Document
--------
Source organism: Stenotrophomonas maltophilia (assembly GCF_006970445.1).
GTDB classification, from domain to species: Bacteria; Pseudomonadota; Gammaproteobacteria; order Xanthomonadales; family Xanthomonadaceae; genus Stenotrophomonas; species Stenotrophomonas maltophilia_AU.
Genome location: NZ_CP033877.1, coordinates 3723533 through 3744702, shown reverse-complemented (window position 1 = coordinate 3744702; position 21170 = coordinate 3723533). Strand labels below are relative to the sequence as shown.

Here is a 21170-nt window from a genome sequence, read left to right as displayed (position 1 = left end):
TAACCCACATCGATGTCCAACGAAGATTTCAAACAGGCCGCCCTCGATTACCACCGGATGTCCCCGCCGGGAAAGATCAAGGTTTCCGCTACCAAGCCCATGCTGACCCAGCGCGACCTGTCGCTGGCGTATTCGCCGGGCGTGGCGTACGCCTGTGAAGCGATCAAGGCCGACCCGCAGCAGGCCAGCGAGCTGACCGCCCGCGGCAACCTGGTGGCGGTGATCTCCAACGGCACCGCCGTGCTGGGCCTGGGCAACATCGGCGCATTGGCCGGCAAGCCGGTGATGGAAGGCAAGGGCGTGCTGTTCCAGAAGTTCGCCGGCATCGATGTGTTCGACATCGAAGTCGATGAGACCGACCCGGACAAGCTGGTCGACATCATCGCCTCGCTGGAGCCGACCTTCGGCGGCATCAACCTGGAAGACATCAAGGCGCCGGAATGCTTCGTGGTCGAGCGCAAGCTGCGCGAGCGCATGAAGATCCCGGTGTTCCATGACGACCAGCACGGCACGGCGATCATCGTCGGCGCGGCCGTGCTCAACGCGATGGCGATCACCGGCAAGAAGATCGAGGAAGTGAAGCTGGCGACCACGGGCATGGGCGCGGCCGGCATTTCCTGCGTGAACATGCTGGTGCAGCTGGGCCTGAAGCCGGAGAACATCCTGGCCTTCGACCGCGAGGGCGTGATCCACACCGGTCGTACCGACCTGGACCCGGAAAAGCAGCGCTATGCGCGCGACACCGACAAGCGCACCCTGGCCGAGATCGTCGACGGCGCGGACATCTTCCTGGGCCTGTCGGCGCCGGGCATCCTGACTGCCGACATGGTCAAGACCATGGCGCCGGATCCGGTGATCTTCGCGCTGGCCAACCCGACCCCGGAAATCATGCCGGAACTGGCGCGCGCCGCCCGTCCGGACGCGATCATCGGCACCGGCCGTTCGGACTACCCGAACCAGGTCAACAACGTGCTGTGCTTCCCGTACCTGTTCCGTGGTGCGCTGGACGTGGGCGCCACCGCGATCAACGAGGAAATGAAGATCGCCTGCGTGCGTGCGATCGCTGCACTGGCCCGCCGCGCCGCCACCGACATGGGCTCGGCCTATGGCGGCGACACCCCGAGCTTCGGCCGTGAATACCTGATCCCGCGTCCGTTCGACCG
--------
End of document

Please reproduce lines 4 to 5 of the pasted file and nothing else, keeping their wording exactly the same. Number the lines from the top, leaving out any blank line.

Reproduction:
Here is a 21170-nt window from a genome sequence, read left to right as displayed (position 1 = left end):
TAACCCACATCGATGTCCAACGAAGATTTCAAACAGGCCGCCCTCGATTACCACCGGATGTCCCCGCCGGGAAAGATCAAGGTTTCCGCTACCAAGCCCATGCTGACCCAGCGCGACCTGTCGCTGGCGTATTCGCCGGGCGTGGCGTACGCCTGTGAAGCGATCAAGGCCGACCCGCAGCAGGCCAGCGAGCTGACCGCCCGCGGCAACCTGGTGGCGGTGATCTCCAACGGCACCGCCGTGCTGGGCCTGGGCAACATCGGCGCATTGGCCGGCAAGCCGGTGATGGAAGGCAAGGGCGTGCTGTTCCAGAAGTTCGCCGGCATCGATGTGTTCGACATCGAAGTCGATGAGACCGACCCGGACAAGCTGGTCGACATCATCGCCTCGCTGGAGCCGACCTTCGGCGGCATCAACCTGGAAGACATCAAGGCGCCGGAATGCTTCGTGGTCGAGCGCAAGCTGCGCGAGCGCATGAAGATCCCGGTGTTCCATGACGACCAGCACGGCACGGCGATCATCGTCGGCGCGGCCGTGCTCAACGCGATGGCGATCACCGGCAAGAAGATCGAGGAAGTGAAGCTGGCGACCACGGGCATGGGCGCGGCCGGCATTTCCTGCGTGAACATGCTGGTGCAGCTGGGCCTGAAGCCGGAGAACATCCTGGCCTTCGACCGCGAGGGCGTGATCCACACCGGTCGTACCGACCTGGACCCGGAAAAGCAGCGCTATGCGCGCGACACCGACAAGCGCACCCTGGCCGAGATCGTCGACGGCGCGGACATCTTCCTGGGCCTGTCGGCGCCGGGCATCCTGACTGCCGACATGGTCAAGACCATGGCGCCGGATCCGGTGATCTTCGCGCTGGCCAACCCGACCCCGGAAATCATGCCGGAACTGGCGCGCGCCGCCCGTCCGGACGCGATCATCGGCACCGGCCGTTCGGACTACCCGAACCAGGTCAACAACGTGCTGTGCTTCCCGTACCTGTTCCGTGGTGCGCTGGACGTGGGCGCCACCGCGATCAACGAGGAAATGAAGATCGCCTGCGTGCGTGCGATCGCTGCACTGGCCCGCCGCGCCGCCACCGACATGGGCTCGGCCTATGGCGGCGACACCCCGAGCTTCGGCCGTGAATACCTGATCCCGCGTCCGTTCGACCG